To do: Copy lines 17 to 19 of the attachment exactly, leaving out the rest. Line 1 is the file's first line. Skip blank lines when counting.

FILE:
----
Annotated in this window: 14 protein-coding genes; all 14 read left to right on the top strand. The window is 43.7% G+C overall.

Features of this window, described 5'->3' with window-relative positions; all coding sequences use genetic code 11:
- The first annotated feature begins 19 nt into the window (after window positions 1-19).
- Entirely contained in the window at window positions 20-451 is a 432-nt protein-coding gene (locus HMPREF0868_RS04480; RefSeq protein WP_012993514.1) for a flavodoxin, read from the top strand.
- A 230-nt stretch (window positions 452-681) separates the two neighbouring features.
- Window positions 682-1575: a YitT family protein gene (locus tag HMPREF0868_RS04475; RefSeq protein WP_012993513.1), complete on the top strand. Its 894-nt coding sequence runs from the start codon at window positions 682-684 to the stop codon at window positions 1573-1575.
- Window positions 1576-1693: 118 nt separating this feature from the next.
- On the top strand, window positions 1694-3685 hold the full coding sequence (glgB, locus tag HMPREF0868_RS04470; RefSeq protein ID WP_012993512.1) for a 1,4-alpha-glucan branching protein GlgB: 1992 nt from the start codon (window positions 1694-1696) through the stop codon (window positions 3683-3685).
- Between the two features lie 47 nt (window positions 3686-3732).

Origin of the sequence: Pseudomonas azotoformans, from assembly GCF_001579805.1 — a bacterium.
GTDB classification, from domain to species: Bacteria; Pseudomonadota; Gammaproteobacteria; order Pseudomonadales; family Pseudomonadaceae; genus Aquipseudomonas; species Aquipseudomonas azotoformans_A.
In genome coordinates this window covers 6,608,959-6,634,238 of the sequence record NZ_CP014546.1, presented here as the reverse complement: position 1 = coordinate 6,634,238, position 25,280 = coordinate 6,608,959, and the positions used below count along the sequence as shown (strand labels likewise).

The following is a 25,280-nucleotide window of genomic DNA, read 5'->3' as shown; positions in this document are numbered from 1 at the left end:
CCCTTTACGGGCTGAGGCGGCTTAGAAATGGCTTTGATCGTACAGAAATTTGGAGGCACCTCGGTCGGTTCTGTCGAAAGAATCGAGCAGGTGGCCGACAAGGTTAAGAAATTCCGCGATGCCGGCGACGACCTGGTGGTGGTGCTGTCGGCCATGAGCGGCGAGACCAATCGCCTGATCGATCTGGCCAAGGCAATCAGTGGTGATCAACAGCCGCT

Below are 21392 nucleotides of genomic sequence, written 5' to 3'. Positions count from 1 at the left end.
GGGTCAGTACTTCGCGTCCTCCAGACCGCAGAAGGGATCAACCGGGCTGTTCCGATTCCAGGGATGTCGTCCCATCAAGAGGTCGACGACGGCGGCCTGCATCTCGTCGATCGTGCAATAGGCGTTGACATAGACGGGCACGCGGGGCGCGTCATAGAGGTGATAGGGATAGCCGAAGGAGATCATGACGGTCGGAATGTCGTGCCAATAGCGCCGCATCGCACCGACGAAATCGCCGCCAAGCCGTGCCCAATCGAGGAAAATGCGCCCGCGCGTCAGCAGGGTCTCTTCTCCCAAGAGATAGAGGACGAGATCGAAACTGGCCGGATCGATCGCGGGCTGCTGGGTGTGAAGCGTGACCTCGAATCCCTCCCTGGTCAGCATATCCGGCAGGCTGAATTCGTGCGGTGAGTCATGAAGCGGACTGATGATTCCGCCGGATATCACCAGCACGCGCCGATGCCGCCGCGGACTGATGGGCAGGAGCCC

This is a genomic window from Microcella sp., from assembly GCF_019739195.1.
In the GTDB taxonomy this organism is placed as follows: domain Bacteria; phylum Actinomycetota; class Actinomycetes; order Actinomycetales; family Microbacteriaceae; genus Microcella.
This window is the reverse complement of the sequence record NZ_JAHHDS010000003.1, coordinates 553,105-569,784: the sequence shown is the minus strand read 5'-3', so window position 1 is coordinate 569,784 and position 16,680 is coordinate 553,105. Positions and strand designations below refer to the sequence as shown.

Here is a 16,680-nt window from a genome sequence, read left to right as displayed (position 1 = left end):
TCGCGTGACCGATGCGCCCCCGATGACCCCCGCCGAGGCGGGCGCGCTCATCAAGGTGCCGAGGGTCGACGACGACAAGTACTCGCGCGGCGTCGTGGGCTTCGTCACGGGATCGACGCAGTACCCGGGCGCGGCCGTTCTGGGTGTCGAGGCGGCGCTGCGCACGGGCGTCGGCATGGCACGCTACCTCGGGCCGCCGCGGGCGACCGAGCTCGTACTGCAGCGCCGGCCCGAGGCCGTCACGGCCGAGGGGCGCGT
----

This is a genomic window from Microcella sp., from assembly GCF_019739195.1.
In the GTDB taxonomy this organism is placed as follows: domain Bacteria; phylum Actinomycetota; class Actinomycetes; order Actinomycetales; family Microbacteriaceae; genus Microcella.
This window is the reverse complement of the sequence record NZ_JAHHDS010000003.1, coordinates 553,105-569,784: the sequence shown is the minus strand read 5'-3', so window position 1 is coordinate 569,784 and position 16,680 is coordinate 553,105. Positions and strand designations below refer to the sequence as shown.